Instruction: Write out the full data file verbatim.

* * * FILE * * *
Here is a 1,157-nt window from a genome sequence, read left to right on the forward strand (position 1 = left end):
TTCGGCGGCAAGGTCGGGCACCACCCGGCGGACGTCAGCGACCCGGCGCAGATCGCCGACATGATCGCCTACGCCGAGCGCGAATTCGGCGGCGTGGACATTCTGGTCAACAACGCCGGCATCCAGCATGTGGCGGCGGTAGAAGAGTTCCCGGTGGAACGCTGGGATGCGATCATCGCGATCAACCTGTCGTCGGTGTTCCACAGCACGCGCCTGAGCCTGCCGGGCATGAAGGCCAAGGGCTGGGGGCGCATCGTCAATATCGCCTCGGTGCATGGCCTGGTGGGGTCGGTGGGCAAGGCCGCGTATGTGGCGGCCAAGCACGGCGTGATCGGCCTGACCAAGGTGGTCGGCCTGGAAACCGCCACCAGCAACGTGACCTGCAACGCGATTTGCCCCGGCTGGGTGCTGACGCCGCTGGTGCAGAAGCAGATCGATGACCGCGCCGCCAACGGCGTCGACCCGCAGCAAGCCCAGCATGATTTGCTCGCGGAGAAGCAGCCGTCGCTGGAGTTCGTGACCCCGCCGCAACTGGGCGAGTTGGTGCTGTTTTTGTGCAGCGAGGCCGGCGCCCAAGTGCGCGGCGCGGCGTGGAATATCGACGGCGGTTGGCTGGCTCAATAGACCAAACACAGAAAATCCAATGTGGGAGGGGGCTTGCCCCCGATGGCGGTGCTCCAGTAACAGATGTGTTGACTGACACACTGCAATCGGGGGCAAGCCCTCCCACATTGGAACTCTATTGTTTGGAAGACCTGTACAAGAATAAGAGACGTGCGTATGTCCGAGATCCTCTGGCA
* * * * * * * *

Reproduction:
Here is a 1,157-nt window from a genome sequence, read left to right on the forward strand (position 1 = left end):
TTCGGCGGCAAGGTCGGGCACCACCCGGCGGACGTCAGCGACCCGGCGCAGATCGCCGACATGATCGCCTACGCCGAGCGCGAATTCGGCGGCGTGGACATTCTGGTCAACAACGCCGGCATCCAGCATGTGGCGGCGGTAGAAGAGTTCCCGGTGGAACGCTGGGATGCGATCATCGCGATCAACCTGTCGTCGGTGTTCCACAGCACGCGCCTGAGCCTGCCGGGCATGAAGGCCAAGGGCTGGGGGCGCATCGTCAATATCGCCTCGGTGCATGGCCTGGTGGGGTCGGTGGGCAAGGCCGCGTATGTGGCGGCCAAGCACGGCGTGATCGGCCTGACCAAGGTGGTCGGCCTGGAAACCGCCACCAGCAACGTGACCTGCAACGCGATTTGCCCCGGCTGGGTGCTGACGCCGCTGGTGCAGAAGCAGATCGATGACCGCGCCGCCAACGGCGTCGACCCGCAGCAAGCCCAGCATGATTTGCTCGCGGAGAAGCAGCCGTCGCTGGAGTTCGTGACCCCGCCGCAACTGGGCGAGTTGGTGCTGTTTTTGTGCAGCGAGGCCGGCGCCCAAGTGCGCGGCGCGGCGTGGAATATCGACGGCGGTTGGCTGGCTCAATAGACCAAACACAGAAAATCCAATGTGGGAGGGGGCTTGCCCCCGATGGCGGTGCTCCAGTAACAGATGTGTTGACTGACACACTGCAATCGGGGGCAAGCCCTCCCACATTGGAACTCTATTGTTTGGAAGACCTGTACAAGAATAAGAGACGTGCGTATGTCCGAGATCCTCTGGCA